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Home / Opinion / Online Views /  Will Indian software firms embrace robots?

Is a recent deal signed by Infosys Ltd a signal that Indian software services companies have begun to adjust to the brave new world of software written by robots?

Infosys announced this week that it has entered a revenue-sharing agreement with IPsoft, a company that is known to be in the vanguard of replacing human engineers with software robots or algorithms that can deliver information technology projects at lower costs. The deal could emerge as a game-changer, akin to similar deals in other industries such as pharmaceuticals and telecom, where incumbents try to catch the next technology wave with smart alliances.

The deal between Infosys and IPsoft comes at a juncture when doubts are being raised about the ability of Indian software companies to keep powering ahead with cheap labour even as new technology makes automated software writing increasingly attractive.

Gartner Inc., an IT research and advisory firm, expects that one of every four IT projects will be automated in the next three years. By some measure, a robot can perform a software task at around $15,000 a year, or about half of what it currently costs to hire a software engineer in a country such as India.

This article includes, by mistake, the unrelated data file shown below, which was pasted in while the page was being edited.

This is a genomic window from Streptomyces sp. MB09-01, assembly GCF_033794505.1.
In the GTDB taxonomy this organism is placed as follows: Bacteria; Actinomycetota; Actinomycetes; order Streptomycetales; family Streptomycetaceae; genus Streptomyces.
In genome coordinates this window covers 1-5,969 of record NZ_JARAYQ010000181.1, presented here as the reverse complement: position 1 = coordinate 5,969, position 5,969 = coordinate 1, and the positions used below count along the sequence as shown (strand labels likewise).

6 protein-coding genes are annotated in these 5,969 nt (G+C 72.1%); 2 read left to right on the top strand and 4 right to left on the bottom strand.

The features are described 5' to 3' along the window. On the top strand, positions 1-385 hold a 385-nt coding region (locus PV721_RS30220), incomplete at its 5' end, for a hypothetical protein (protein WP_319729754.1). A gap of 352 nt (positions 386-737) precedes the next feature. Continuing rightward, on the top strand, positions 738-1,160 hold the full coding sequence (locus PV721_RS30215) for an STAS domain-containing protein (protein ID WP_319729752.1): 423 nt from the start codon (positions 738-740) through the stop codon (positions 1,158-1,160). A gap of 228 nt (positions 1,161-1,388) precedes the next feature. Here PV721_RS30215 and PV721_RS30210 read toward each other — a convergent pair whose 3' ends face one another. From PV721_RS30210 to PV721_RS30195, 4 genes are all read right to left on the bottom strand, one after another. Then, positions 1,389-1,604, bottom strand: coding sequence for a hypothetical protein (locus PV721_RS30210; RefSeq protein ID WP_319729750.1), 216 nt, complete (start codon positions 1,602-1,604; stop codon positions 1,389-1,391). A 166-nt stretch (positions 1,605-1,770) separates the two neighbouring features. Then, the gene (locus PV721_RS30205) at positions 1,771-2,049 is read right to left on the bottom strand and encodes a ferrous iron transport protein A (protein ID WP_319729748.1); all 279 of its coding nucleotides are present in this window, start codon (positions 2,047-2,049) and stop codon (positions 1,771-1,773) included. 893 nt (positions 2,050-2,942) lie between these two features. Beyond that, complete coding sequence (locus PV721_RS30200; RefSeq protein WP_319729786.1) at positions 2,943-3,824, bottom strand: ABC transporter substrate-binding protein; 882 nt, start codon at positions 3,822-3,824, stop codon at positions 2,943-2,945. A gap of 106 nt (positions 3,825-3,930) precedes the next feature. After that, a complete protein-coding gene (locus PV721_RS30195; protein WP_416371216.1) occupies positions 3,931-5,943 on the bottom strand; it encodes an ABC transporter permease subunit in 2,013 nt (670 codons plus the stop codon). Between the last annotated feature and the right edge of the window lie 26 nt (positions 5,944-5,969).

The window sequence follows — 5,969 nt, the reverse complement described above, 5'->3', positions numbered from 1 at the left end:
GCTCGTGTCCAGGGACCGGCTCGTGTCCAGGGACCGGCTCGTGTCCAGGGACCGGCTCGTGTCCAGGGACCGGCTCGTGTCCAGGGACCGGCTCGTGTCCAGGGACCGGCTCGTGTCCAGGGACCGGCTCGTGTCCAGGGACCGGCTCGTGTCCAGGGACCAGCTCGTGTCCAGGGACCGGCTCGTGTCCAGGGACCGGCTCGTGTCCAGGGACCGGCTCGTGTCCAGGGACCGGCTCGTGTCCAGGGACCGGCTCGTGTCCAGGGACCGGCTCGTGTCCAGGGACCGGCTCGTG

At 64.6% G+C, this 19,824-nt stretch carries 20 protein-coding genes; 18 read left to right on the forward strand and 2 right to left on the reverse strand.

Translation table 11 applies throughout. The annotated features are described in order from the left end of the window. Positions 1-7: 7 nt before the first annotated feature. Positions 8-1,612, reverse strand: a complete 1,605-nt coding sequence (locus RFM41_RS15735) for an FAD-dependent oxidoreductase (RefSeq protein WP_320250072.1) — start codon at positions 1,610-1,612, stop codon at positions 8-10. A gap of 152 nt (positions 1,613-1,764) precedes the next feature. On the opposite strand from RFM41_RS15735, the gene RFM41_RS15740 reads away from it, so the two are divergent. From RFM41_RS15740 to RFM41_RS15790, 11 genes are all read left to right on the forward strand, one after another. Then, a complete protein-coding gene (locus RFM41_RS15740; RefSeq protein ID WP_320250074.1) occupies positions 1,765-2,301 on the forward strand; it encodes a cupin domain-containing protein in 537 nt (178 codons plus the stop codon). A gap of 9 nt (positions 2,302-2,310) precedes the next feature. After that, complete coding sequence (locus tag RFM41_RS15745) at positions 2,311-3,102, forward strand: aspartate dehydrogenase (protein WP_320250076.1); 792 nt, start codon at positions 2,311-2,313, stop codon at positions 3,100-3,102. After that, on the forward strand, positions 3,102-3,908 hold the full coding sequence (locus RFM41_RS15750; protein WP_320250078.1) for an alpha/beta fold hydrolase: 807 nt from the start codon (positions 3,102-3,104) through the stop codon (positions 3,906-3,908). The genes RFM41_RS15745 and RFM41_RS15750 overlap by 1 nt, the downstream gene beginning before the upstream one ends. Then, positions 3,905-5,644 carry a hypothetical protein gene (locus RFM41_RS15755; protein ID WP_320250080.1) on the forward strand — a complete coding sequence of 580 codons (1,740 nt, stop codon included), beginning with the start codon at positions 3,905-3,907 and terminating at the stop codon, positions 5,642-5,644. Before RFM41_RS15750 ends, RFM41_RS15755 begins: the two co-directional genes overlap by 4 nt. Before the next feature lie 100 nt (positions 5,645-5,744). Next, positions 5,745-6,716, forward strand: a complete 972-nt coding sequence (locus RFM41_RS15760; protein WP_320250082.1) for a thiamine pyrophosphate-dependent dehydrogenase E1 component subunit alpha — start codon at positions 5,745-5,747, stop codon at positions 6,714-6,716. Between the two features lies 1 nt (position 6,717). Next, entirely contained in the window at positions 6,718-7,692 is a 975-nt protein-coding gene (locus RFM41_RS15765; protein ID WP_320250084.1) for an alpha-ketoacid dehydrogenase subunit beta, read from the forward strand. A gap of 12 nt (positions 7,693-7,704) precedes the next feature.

Kotak Securities Ltd argues in a recent report that the evolving business mix of Indian outsourcing firms means that the traditional focus on hiring cheap engineering talent will no longer suffice. Activities such as analytics or consulting require a different employee profile than the usual cubicle denizen at companies such as Infosys. The competitive landscape is also changing because of protectionist pressures in the US as well as growing competition from countries such as Mexico, China and Hungary.

The Indian software services industry has undoubtedly been one of the biggest success stories of the past 20 years, but the technology wave that it rode could now be petering out. The Infosys-IPsoft deal should be seen as a tentative preparation to catch what could be the next wave, of robots writing software.

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